“The big concern when it comes to leakage is not the natural system,” he says. “It’s the wells.”

When it mixes with water, carbon dioxide is corrosive – it dissolves iron and steel.

 Industry giants such as Baker Hughes have developed corrosion inhibitors to prevent leaks and blowouts, but Thomas Blanton, who owns several oilfields, thinks it’s pointless.

 “All these applications leak,” he says. 

“Carbon dioxide sequestration in an oil field is science fiction standing squarely on the shoulders of a myth.”

In Mississippi, one of the largest fines the Department of Environmental Quality leveraged in the last decade was against Denbury Resources for an uncontrolled carbon dioxide blowout in 2011. 

The metal casing on an abandoned well in an oilfield near Yazoo City, about 40 miles north of Jackson, had been stripped, and the 2,000-foot hole spewed carbon dioxide, drilling mud, and other chemicals for 37 days.

 The CO2, heavier than air, settled in adjacent valleys and suffocated deer and other wildlife. 

Local neighborhoods were evacuated, several workers were sent to area hospitals, and Denbury placed a 24-hour ambulance on site while workers toiled to clean up the mess.

Denbury Resources has been responsible for a handful of similar blowouts in Louisiana and elsewhere in Mississippi.

 In 2013, carbon dioxide bubbled up in a water well near the Heidelberg oil field, where the Kemper facility’s CO2 is to be pumped. 

The field is in the center of town, and buts up against the fenceline at Heidelberg High School.

Press link for more: exp.grist.org

Clean Coal is an OXYMORON #auspol 

‘Clean coal’ is an oxymoron


Rep. Ralph Watts’ Iowa View piece [Trump can bring back coal, Jan. 27] tries to support the continued use of coal by using Trump’s success to justify junk science and the status quo. 

The EPA and the open-minded can see the truth in climate change, and that we should make every effort to save our planet. 


It is ludicrous to save jobs for coal miners but in the process speed up climate change, which is caused by increasing levels of CO2 from the burning and processing of fossil fuels. 

The level of CO2 in our atmosphere has gone from 280 to 400 parts per million in my lifetime.

 That number had not been above 280 in 400,000 years.


I am a mechanical engineer and worked for our local utility on various projects at coal-fired power plants for 35 years. Clean coal is almost an oxymoron.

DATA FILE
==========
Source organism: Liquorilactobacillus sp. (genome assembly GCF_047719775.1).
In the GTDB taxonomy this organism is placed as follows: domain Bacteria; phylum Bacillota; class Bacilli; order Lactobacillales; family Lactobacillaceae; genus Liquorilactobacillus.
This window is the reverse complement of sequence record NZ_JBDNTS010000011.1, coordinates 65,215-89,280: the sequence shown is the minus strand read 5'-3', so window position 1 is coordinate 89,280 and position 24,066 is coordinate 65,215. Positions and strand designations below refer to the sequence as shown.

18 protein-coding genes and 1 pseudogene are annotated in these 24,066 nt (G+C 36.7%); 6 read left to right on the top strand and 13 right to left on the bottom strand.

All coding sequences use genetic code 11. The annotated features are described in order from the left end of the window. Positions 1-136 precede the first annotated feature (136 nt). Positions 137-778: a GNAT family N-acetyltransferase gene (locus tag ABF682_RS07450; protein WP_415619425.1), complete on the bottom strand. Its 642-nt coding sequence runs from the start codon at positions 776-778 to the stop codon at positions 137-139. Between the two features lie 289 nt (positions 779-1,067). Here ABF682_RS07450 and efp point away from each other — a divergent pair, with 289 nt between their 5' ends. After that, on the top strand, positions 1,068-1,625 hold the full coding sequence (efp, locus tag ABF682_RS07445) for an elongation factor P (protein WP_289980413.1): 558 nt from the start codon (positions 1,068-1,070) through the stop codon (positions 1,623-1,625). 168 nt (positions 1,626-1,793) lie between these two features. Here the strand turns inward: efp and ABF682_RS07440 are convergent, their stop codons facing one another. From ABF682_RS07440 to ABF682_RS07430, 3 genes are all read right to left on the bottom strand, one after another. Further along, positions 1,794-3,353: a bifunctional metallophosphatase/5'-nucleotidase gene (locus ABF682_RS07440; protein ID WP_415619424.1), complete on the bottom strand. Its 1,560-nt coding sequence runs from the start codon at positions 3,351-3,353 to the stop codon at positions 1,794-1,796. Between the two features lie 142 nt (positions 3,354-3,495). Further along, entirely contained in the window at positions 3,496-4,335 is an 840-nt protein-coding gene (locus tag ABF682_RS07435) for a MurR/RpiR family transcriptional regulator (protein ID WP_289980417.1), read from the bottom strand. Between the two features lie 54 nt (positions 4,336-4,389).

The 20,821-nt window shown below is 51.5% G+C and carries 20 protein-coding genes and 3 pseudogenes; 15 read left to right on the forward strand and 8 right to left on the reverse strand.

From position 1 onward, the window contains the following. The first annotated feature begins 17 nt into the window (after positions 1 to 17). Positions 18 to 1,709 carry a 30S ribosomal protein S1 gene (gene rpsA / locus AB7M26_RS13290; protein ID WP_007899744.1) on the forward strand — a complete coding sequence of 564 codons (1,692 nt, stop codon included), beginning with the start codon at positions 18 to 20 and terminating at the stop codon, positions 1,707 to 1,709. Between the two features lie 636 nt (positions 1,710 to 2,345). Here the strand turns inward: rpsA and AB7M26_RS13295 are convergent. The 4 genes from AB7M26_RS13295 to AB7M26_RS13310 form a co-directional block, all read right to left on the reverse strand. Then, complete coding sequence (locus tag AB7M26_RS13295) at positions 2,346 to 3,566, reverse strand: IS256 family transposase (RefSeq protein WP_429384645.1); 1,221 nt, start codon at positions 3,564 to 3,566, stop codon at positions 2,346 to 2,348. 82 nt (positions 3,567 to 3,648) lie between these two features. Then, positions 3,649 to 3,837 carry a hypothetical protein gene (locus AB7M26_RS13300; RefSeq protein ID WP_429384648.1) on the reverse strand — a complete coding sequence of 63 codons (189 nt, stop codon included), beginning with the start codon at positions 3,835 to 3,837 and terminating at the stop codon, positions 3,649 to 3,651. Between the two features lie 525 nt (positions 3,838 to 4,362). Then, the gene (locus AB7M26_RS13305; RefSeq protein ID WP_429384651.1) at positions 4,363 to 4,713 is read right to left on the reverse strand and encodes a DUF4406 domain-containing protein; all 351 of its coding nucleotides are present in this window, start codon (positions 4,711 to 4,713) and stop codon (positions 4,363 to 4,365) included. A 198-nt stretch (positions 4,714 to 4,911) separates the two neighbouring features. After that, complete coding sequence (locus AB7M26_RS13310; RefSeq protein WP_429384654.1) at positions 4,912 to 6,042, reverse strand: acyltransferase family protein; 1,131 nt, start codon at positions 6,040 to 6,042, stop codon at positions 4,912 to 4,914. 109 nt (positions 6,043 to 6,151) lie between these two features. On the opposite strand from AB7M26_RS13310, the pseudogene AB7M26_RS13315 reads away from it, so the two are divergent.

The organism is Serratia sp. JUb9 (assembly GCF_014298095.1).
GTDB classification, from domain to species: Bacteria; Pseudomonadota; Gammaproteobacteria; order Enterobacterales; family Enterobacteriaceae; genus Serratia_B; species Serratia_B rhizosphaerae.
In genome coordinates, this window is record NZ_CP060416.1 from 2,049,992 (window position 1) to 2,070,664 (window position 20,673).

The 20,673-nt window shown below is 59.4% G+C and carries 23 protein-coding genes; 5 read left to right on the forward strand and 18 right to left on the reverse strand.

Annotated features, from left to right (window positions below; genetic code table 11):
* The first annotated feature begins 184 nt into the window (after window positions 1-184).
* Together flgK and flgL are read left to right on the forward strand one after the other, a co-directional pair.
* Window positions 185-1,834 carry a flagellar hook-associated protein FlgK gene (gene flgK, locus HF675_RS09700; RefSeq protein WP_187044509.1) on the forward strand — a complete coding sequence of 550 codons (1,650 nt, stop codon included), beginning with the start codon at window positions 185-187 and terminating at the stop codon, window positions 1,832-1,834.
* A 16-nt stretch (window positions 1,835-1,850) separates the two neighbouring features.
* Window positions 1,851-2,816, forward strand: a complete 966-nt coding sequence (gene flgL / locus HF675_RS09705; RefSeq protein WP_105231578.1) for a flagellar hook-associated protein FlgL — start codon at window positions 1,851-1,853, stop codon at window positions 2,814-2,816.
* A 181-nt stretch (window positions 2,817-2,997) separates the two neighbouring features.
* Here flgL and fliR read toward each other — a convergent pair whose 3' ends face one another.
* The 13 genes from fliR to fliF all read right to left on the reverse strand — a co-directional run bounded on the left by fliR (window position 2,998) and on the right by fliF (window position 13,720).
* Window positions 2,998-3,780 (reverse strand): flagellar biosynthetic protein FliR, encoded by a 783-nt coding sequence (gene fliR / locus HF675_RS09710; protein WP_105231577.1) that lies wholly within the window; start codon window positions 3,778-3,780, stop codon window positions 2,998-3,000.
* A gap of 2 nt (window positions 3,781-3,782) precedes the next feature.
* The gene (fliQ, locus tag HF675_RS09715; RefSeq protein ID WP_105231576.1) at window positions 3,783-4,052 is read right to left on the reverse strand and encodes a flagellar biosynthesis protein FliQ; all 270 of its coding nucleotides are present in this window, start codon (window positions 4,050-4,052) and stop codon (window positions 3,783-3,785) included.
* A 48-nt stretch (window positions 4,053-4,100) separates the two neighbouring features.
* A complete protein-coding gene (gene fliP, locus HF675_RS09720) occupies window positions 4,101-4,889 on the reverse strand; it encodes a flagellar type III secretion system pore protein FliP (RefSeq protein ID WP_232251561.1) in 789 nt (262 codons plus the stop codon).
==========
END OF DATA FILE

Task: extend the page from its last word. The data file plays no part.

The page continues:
To be completely pollution-free, the CO2 from burning coal would have to be captured and disposed of, and that is expensive and requires a lot of power and equipment.


Trump and his fellow travelers will set our environmental programs back more than the the four years he may be be in office. 

The effects of climate change are minor now, but the weather changes and possible anarchy 20 years from now won’t be nice. 

I’m glad I won’t be here to see it. 

What’s sad is it could be prevented.
— Tom Benge, Bettendorf

Press link for more: Desmoine Register

Coal-fired generators have no future. #auspol 

The simple truth: Coal-fired generators have no future in Australia

By Ian Verrender

An investment of that magnitude also requires huge amounts of project debt 
Govt may fund coal power

Treasurer Scott Morrison says the Clean Energy Finance Corporation could be used to fund new clean coal power stations.

What it found was that none of the new technologies can deliver power as cheaply as our current batch of carbon belching coal plants.
When it came to renewable energy, wind was the winner while among the new-generation fossil fuel plants, gas-fired combined cycle plants and supercritical coal-fired generation came out on top.


In a nutshell, the study explains that renewable energy has high upfront costs but is extremely cheap to run, given the fuel — wind and sun — comes at no cost. 

Gas plants are cheaper to build, but have higher running costs.
But there’s one crucial cost that weighs heavily on the minds of investors and bankers. 

And that’s carbon.
According to the CSIRO, if a carbon price was introduced, the economics of power generation shifts in favour of renewables, although a relatively high price is required. 

Wind is competitive with new-generation coal at $30 a tonne of carbon dioxide, solar at $70 a tonne.
Carbon storage, the kind of technology the Government is now looking at, can also be expensive, ranging from $5 to up to $70 a tonne.

The simple truth: Coal-fired generators have no future in Australia

 Barnaby Joyce holds a lump of coal in the House of Representatives

PHOTO: The debate over carbon emissions and electricity couldn’t have occurred at a more appropriate time. (ABC News: Nick Haggarty)

Maybe it’s the heat, or the unprecedented run of searing temperatures scorching the continent.
Whatever the cause, the torrid debate in Parliament over carbon emissions and electricity in recent months couldn’t have occurred at a more appropriate moment.
The only problem is that every politician, state and federal, has always clung to the truism that power begets power or, perhaps the inverse; that whoever delivers blackouts gets booted out of office.
Turnbull’s turnaround

The man who lost the leadership by fighting to introduce a carbon price is now against renewable energy, Stephen Long writes.